How the space vacated by local politics puts the police into an invidious position…

Our understanding is shaped by our perception. How we perceive is how we think.

A trio of burials had ‘armed struggle’ advocates honour the patriot dead in demonstrations laced with race hatred of the British. Quick on their heels, a loyalist parade full of British symbolism, including the soldier F logo.

In May, gunmen in balaclavas fired shots before Peter ‘Pepe’ Rooney (63) was laid to rest. Rooney was in a PIRA unit at the final stages of mounting a car bomb attack in Gibraltar. Mairead Farrell (31), Sean Savage (23) and Danny McCann (30) were shot dead by the SAS in 1988.

Rooney escaped, according to republican storytellers. In follow-up searches, a 140lb of Semtex explosive and 200 rounds of ammunition were recovered. Rooney’s GHQ unit was responsible for many murders.

Days after, masked men with one shakily firing a rifle to honour INLA chief Martin McElkerney (57). The infamous leader was convicted of murdering a soldier and two children – Kevin Waller (20), Kevin Valliday (11) and Stephen Bennett (14) – in 1982. Some 20 men flanked and carried the coffin.

How they concealed their faces was looser than at Rooney’s send off. Identifying them is not hard.

In June, the funeral of PIRA co-founder Billy McKee (97). Unlike the rest, no guns. Where the mask slipped, literally, with the INLA cortege, it was not even brought to McKee’s. Around 30 people marched in uniforms with insignia that reads ‘D Company, 2nd Battalion PIRA, Lower Falls.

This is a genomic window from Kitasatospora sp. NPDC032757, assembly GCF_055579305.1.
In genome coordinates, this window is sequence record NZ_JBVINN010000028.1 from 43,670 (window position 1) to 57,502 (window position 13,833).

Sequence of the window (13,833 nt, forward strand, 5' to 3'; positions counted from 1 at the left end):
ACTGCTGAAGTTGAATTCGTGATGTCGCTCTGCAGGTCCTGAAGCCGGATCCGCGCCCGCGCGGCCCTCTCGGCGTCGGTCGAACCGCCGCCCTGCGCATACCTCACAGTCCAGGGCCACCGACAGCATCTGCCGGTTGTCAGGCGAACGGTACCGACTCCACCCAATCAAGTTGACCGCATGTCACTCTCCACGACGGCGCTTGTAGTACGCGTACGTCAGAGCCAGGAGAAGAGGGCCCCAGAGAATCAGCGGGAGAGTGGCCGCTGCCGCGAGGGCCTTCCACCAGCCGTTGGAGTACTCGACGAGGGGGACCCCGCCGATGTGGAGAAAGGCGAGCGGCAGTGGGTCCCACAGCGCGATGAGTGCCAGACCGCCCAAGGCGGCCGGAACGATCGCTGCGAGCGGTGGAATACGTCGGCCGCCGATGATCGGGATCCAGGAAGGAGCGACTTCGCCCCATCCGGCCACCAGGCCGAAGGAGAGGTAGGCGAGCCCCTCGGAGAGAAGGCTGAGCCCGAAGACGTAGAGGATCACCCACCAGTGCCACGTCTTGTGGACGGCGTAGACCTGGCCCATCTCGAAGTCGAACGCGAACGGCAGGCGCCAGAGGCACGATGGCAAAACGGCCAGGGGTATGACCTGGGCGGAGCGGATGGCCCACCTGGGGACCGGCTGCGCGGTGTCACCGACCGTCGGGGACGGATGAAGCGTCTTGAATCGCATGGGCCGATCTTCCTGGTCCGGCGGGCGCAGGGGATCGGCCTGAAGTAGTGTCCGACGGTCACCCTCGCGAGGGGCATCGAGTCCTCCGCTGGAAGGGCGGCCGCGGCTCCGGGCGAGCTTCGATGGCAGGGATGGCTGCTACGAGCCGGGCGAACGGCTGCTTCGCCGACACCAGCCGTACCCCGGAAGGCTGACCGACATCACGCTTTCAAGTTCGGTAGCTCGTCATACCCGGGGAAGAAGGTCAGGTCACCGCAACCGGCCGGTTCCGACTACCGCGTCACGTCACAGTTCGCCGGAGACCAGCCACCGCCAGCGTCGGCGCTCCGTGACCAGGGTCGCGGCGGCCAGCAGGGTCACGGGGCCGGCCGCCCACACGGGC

The brazenness seems due to a ‘West Belfast Cultural Society’ insignia they clearly believe indemnifies against prosecution. I am not so sure.

D Company’s record is deplorable. Its leader, Brendan Hughes, told the Boston College history project that it was behind Bloody Friday in Belfast in 1972. Nineteen car bombs exploded in a manic 60-minutes killing 9 people and injuring 130. The battalion disappeared Jean McConville (37) and murdered scores of security forces and civilians.

As for McKee, he was too much a hawk, even for the hawks.

Last, the parade. A Protestant band wore, essentially, a soldier F logo in the Apprentice Boys march in Derry. The Parachute Regiment is loathed in the city. Soldier F, the only one from it to stand trial for murder from Bloody Sunday. Nationalist leaders call the killings of 14 innocent civilians by soldiers in 1972 murders.

Conversely, for unionists, soldiers defended democracy from republicans who waged war on the people. Squaddies thrust into a deadly and confusing cauldron. Many see soldier F and others like him scapegoated by a political process that appeases the Provos.

The police response in each was to sit back, except for the parade, the only one with no terrorist paraphernalia. The PSNI deemed the logo provocative and risked violent reaction from republicans. For the funerals, notwithstanding the illegal possession of firearms, of which a man was later arrested but released without charge.